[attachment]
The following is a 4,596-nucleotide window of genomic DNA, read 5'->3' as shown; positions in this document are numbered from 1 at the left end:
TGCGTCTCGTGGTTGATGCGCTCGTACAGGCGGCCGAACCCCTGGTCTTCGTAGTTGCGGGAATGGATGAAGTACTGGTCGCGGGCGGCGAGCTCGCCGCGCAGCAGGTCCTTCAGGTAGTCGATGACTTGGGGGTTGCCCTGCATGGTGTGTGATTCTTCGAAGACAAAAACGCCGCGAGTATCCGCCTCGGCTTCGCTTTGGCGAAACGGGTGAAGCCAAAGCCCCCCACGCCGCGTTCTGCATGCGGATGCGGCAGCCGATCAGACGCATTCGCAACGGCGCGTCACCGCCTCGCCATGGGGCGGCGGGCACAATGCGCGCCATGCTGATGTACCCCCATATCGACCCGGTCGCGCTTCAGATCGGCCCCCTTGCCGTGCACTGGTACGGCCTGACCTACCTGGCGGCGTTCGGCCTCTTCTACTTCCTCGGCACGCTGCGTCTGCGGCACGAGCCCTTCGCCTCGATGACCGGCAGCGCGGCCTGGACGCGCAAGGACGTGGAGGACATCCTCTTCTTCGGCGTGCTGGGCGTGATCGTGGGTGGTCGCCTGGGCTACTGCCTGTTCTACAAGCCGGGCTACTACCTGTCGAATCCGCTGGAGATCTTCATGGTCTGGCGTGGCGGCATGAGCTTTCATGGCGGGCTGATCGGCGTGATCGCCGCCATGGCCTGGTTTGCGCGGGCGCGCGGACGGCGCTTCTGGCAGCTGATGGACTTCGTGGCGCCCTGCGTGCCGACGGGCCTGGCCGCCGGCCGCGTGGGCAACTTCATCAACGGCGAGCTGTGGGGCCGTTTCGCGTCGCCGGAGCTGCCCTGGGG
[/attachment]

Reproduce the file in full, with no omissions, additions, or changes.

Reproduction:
The following is a 4,596-nucleotide window of genomic DNA, read 5'->3' as shown; positions in this document are numbered from 1 at the left end:
TGCGTCTCGTGGTTGATGCGCTCGTACAGGCGGCCGAACCCCTGGTCTTCGTAGTTGCGGGAATGGATGAAGTACTGGTCGCGGGCGGCGAGCTCGCCGCGCAGCAGGTCCTTCAGGTAGTCGATGACTTGGGGGTTGCCCTGCATGGTGTGTGATTCTTCGAAGACAAAAACGCCGCGAGTATCCGCCTCGGCTTCGCTTTGGCGAAACGGGTGAAGCCAAAGCCCCCCACGCCGCGTTCTGCATGCGGATGCGGCAGCCGATCAGACGCATTCGCAACGGCGCGTCACCGCCTCGCCATGGGGCGGCGGGCACAATGCGCGCCATGCTGATGTACCCCCATATCGACCCGGTCGCGCTTCAGATCGGCCCCCTTGCCGTGCACTGGTACGGCCTGACCTACCTGGCGGCGTTCGGCCTCTTCTACTTCCTCGGCACGCTGCGTCTGCGGCACGAGCCCTTCGCCTCGATGACCGGCAGCGCGGCCTGGACGCGCAAGGACGTGGAGGACATCCTCTTCTTCGGCGTGCTGGGCGTGATCGTGGGTGGTCGCCTGGGCTACTGCCTGTTCTACAAGCCGGGCTACTACCTGTCGAATCCGCTGGAGATCTTCATGGTCTGGCGTGGCGGCATGAGCTTTCATGGCGGGCTGATCGGCGTGATCGCCGCCATGGCCTGGTTTGCGCGGGCGCGCGGACGGCGCTTCTGGCAGCTGATGGACTTCGTGGCGCCCTGCGTGCCGACGGGCCTGGCCGCCGGCCGCGTGGGCAACTTCATCAACGGCGAGCTGTGGGGCCGTTTCGCGTCGCCGGAGCTGCCCTGGGG